England set Pakistan 275-run chase in Durham

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England set Pakistan 275-run chase in Durham
Pakistan have been set a formidable chase of 275 runs in 41-overs in the first of their five ODIs against England this month.
A wet outfield delayed the start of play until 12.30pm, and shaved 18 overs off the match, but when the match finally got underway in, with Shoaib Akhtar opening proceedings by bowling a wide.
Despite that inauspicious start, Akhtar looked the most dangerous of Pakistan’s bowlers early in the piece, just beating the outside edge of the bat on more occasions than he’d care to count without reward for his efforts.
Unfortunately for the 35-year-old quick, he was sorely lacking in support in a depleted Pakistan pace attack that is without suspended duo Mohammad Amir and Mohammad Asif for the series.
The 7ft 1in Mohammad Irfan was handed the ball as Akhtar’s opening partner, but was hit out of the attack after just his first over, as Andrew Strauss feasted on a trio of fours and went for 15 runs in his maiden over of ODI cricket.
Umar Gul, while less expensive than the debutant, was still unable to stem the flow of runs from his end, while Mohammad Hafeez lasted just one over (during which he conceded seven runs) before again sought to change up the attack.
By the time Akhtar finished his five-over spell, he’d conceded just nine runs but had not been able to dislodge either opener from the crease.
Strauss especially looked to be enjoying his time in the middle, sending first Gul and then spinner Saeed Ajmal over the boundary for six, but the England skipper finally came undone on 41 as he wound up for another lusty blow against Ajmal, but missed by a country mile as the ball crashed into his stumps to finally deliver the breakthrough for Pakistan.
Steve Davies, though, playing in just the second ODI of his career, brought up his maiden half-century in the format with a boundary, reaching the milestone off just 37 balls. The wicketkeeper-batsman finally fell on 87 (from 67 balls) when he became Ajmal’s second victim of the day after his top edge was caught by Kamran Akmal behind the stumps.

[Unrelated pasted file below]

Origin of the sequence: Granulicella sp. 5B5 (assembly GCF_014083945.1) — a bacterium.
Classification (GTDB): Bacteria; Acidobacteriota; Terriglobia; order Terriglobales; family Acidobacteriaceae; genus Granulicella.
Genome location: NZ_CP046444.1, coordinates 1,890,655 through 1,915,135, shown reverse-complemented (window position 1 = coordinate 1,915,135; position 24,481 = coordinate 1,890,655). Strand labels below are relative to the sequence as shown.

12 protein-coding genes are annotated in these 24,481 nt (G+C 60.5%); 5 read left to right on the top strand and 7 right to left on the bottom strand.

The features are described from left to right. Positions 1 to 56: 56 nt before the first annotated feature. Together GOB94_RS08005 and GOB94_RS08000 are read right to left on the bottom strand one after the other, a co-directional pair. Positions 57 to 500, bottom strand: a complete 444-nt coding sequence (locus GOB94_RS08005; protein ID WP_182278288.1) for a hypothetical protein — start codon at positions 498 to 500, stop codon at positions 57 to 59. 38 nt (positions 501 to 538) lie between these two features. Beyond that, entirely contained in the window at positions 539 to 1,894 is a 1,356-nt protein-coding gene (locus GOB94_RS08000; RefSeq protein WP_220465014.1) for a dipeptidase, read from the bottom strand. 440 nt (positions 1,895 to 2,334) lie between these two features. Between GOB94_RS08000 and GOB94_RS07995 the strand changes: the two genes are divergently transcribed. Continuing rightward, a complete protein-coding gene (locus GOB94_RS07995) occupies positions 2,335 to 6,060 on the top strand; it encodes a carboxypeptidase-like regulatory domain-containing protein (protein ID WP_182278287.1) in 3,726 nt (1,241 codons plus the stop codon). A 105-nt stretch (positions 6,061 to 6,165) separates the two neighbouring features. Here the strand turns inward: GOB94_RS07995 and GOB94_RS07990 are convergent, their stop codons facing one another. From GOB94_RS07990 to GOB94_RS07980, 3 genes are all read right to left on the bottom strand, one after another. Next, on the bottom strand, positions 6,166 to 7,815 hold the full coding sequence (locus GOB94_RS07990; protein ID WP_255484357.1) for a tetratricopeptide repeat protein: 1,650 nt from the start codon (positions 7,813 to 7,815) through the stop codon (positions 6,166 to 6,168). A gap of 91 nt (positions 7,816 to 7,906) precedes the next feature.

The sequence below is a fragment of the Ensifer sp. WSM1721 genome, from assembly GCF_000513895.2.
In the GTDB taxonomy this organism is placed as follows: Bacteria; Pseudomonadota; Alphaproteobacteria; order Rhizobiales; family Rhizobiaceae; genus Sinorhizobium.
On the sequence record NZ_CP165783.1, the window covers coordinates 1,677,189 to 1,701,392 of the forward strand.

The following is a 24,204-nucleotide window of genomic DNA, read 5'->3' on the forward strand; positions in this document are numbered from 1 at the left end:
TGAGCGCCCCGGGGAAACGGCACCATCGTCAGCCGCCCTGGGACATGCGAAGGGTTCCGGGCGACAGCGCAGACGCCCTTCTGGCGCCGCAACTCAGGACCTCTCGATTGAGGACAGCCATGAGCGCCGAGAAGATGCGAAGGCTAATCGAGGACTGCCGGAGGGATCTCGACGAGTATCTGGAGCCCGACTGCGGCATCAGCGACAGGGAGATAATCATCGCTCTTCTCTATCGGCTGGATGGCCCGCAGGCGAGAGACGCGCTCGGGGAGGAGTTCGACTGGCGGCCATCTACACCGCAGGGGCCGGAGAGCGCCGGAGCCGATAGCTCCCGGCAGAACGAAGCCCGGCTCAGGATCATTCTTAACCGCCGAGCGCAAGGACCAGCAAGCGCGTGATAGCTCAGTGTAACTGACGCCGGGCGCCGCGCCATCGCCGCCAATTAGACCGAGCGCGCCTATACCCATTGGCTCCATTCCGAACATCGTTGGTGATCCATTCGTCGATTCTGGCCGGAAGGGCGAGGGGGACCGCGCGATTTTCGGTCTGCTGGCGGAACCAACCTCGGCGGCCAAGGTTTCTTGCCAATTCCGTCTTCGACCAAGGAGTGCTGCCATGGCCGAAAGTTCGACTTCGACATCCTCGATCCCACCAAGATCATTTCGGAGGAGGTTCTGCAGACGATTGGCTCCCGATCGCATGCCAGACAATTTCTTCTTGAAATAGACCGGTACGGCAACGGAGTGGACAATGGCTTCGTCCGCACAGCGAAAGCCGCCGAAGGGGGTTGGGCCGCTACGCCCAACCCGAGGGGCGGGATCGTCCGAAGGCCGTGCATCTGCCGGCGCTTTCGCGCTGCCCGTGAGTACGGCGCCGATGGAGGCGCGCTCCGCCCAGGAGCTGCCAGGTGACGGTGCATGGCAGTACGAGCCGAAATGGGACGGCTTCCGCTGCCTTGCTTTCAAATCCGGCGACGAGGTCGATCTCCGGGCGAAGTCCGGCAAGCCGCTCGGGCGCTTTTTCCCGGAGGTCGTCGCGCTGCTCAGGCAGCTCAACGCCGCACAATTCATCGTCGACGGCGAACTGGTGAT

Eventually given a chance to redeem himself after that expensive first over, Irfan was on his way to doing so with a tighter second spell when the big man was brought to the ground, and then forced off the field, with what initially appeared to be cramp.
The next over, England called for the Powerplay, and Paul Collingwood (14 from 15) signalled his intentions with a four and a booming six in the first over of it, but just as the Durham batsman – in need of some runs after a lean summer against Pakistan – looked as though he was ready to break the Powerplay open at his home ground, he found the fielder in the deep with a slog-sweep to add another wicket to Ajmal’s tally for the match.
Eoin Morgan made a similarly positive start to his innings, but just 13 runs into it, the Ireland-born player tickled an Afridi delivery into Akmal’s gloves to bring his time in the middle to an end.
Morgan may not have produced one of the match-winning performances to which England fans are fast becoming accustomed, but another of their most consistent performers of the summer again delivered, with Jonathan Trott working his way to a half century after guiding his side through the middle overs of the innings.
The No. 3 batsman finished with a score of 69, bowled by Ajmal in the penultimate over. The visitors then snared a consolation wicket when Tim Bresnan was run out for a duck two balls later, but the damage had long ago been done.
For Pakistan, Akhtar ended the innings with figures of 0-28 and can count himself unlucky that he wasn’t among the wickets, while Ajmal recorded figures of 4-58.
England ultimately finished with a score of 274-6 (with Ravi Bopara unbeaten on 35), impressive enough in 50 overs, but with only 41 overs per innings in this match, it’s a score that should have put victory well out of reach of Pakistan today.



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